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EPAM & Schroders Team Up to Host the Datafaces Workshop for Children

By 2020, there will be 1 million more computer science-related jobs than graduating students required to fill them. On top of that, the percentage of US high school students taking computer science courses has dropped from 25 percent to 19 percent over the past 20 years. While several national surveys show, including one conducted by Google, that kids are actually interested in the field, they don’t have the resources available to continue fueling and nurturing their curiosity, including social encouragement, academic exposure and career perception.

To take part in helping kids explore their curiosity for all things digital, we recently co-hosted the Datafaces Workshop with Schroders in Singapore. At the workshop, 17 children ages 10-14 learned about data visualization, machine learning, artificial intelligence, and data privacy techniques and concepts through creative coding, as well as how technology can be applied beyond the tech industry.

During the workshop, we went over how to create interactive applications that can be published online. Along with that, the children got a brief introduction to data visualization, creative coding with JavaScript and machine learning techniques.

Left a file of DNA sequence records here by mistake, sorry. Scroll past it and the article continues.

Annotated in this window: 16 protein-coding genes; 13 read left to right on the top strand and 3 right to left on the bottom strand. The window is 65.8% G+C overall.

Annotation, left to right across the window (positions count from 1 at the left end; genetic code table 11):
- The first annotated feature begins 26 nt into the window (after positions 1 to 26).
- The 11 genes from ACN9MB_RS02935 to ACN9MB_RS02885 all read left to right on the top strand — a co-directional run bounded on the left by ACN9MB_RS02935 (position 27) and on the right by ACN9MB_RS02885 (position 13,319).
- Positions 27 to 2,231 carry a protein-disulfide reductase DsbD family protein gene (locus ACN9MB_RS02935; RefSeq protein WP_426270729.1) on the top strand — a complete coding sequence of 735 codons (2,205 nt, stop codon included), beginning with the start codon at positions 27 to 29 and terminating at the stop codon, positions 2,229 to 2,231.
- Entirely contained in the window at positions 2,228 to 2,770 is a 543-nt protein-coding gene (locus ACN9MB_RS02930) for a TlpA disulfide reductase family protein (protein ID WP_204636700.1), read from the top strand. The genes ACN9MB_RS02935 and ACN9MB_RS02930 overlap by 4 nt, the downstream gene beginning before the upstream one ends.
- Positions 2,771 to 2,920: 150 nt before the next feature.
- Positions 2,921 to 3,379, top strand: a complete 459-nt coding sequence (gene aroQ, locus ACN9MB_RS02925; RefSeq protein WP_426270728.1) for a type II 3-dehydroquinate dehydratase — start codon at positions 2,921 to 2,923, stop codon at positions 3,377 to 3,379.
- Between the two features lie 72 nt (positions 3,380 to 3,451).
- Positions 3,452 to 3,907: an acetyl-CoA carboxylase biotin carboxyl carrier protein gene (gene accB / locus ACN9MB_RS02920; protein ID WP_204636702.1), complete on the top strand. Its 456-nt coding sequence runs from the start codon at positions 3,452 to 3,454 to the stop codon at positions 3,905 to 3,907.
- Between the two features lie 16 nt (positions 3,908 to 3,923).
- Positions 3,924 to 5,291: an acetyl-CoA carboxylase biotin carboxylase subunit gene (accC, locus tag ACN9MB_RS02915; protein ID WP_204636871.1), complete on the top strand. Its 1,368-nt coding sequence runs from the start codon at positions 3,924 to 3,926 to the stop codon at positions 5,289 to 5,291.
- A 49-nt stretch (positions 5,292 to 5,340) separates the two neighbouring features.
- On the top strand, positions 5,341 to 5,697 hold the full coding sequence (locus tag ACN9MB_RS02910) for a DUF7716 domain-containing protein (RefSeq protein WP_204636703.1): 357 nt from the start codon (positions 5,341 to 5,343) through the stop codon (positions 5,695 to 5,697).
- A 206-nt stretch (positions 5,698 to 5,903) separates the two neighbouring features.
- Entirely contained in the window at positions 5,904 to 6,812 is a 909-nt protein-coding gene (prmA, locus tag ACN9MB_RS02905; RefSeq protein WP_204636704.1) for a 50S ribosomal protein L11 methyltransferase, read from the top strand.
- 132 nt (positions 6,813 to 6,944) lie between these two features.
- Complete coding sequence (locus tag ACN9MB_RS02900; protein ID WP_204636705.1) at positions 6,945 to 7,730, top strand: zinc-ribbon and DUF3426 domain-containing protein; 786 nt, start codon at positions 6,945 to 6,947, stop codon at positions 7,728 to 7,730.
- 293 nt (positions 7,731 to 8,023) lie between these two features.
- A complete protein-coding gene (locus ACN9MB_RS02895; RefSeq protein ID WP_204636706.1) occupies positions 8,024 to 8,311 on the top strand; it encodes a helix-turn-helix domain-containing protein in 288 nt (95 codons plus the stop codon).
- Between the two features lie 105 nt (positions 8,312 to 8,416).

After that, the participants were free to develop their interactive apps by using the following to transform a basic scene into a dynamic environment:

  • Live camera as input to capture pixel data that influence different aspects such as color, positions and content
  • Facial recognition for input on reactions as someone is watching the scene
  • Tracking to alter object position in relation to observer position
  • Emotion detection and machine learning to alter content based on an observer’s mood

One of the participants, Samuel Tan, had this to say about the workshop: “I learned about facial recognition principles used in social media apps. The lessons were clear and fun.”

We have a responsibility to educate children on why having at least a basic understanding of computer science concepts is critical to their future. “To see kids get a grasp on a relatively complex topic is an extremely rewarding experience,” explained Balazs Fejes, Chief Technologist, APAC, EPAM Hong Kong. “We’re excited to keep collaborating with organizations like Schroders and support this initiative to teach children basic technology skills.”

Additionally, we need to teach kids early on that working in technology isn’t just about coding; it’s also about teamwork and creativity. Take it from Mitch Resnick, Professor of Learning Research at the MIT Media Lab and Chair of the Scratch Foundation: “Students can and should learn core [tech] skills in the process of working on creative projects.” By using this approach to teaching tech skills, we can continue inspiring future generations to not be passive technology users, but instead be an active part of the conversation.